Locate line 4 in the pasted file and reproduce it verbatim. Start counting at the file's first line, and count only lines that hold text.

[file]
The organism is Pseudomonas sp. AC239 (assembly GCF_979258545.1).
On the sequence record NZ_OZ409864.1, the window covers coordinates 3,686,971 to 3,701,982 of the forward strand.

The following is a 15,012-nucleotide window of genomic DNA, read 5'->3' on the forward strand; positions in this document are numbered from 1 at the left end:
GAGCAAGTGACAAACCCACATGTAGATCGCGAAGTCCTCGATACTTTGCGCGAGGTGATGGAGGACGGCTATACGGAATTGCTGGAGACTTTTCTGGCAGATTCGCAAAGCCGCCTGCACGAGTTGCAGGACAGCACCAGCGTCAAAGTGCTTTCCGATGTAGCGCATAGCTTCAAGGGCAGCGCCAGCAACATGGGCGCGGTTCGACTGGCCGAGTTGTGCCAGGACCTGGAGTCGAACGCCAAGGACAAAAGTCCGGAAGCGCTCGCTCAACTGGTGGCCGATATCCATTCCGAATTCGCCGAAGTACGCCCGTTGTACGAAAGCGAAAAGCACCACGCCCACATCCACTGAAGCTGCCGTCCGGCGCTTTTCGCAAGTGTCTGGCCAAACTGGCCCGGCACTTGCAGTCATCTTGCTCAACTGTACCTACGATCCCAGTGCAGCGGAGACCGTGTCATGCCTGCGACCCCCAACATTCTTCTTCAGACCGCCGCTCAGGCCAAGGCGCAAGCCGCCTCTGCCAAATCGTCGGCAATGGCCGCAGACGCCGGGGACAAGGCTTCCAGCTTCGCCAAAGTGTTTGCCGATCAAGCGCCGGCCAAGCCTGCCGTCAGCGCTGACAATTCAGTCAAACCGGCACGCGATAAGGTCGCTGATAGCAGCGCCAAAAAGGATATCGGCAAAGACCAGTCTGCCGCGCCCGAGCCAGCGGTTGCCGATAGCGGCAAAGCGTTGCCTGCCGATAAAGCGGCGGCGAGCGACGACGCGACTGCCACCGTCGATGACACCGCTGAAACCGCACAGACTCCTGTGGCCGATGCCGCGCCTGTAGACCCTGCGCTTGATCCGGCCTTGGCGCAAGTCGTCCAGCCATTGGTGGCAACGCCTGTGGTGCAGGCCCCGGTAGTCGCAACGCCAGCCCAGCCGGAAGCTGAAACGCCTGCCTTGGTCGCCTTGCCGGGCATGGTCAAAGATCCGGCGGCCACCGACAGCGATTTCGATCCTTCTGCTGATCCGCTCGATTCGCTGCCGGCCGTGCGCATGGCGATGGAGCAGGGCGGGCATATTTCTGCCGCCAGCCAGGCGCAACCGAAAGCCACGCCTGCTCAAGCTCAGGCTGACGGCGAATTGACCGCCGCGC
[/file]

GAGCAAGTGACAAACCCACATGTAGATCGCGAAGTCCTCGATACTTTGCGCGAGGTGATGGAGGACGGCTATACGGAATTGCTGGAGACTTTTCTGGCAGATTCGCAAAGCCGCCTGCACGAGTTGCAGGACAGCACCAGCGTCAAAGTGCTTTCCGATGTAGCGCATAGCTTCAAGGGCAGCGCCAGCAACATGGGCGCGGTTCGACTGGCCGAGTTGTGCCAGGACCTGGAGTCGAACGCCAAGGACAAAAGTCCGGAAGCGCTCGCTCAACTGGTGGCCGATATCCATTCCGAATTCGCCGAAGTACGCCCGTTGTACGAAAGCGAAAAGCACCACGCCCACATCCACTGAAGCTGCCGTCCGGCGCTTTTCGCAAGTGTCTGGCCAAACTGGCCCGGCACTTGCAGTCATCTTGCTCAACTGTACCTACGATCCCAGTGCAGCGGAGACCGTGTCATGCCTGCGACCCCCAACATTCTTCTTCAGACCGCCGCTCAGGCCAAGGCGCAAGCCGCCTCTGCCAAATCGTCGGCAATGGCCGCAGACGCCGGGGACAAGGCTTCCAGCTTCGCCAAAGTGTTTGCCGATCAAGCGCCGGCCAAGCCTGCCGTCAGCGCTGACAATTCAGTCAAACCGGCACGCGATAAGGTCGCTGATAGCAGCGCCAAAAAGGATATCGGCAAAGACCAGTCTGCCGCGCCCGAGCCAGCGGTTGCCGATAGCGGCAAAGCGTTGCCTGCCGATAAAGCGGCGGCGAGCGACGACGCGACTGCCACCGTCGATGACACCGCTGAAACCGCACAGACTCCTGTGGCCGATGCCGCGCCTGTAGACCCTGCGCTTGATCCGGCCTTGGCGCAAGTCGTCCAGCCATTGGTGGCAACGCCTGTGGTGCAGGCCCCGGTAGTCGCAACGCCAGCCCAGCCGGAAGCTGAAACGCCTGCCTTGGTCGCCTTGCCGGGCATGGTCAAAGATCCGGCGGCCACCGACAGCGATTTCGATCCTTCTGCTGATCCGCTCGATTCGCTGCCGGCCGTGCGCATGGCGATGGAGCAGGGCGGGCATATTTCTGCCGCCAGCCAGGCGCAACCGAAAGCCACGCCTGCTCAAGCTCAGGCTGACGGCGAATTGACCGCCGCGC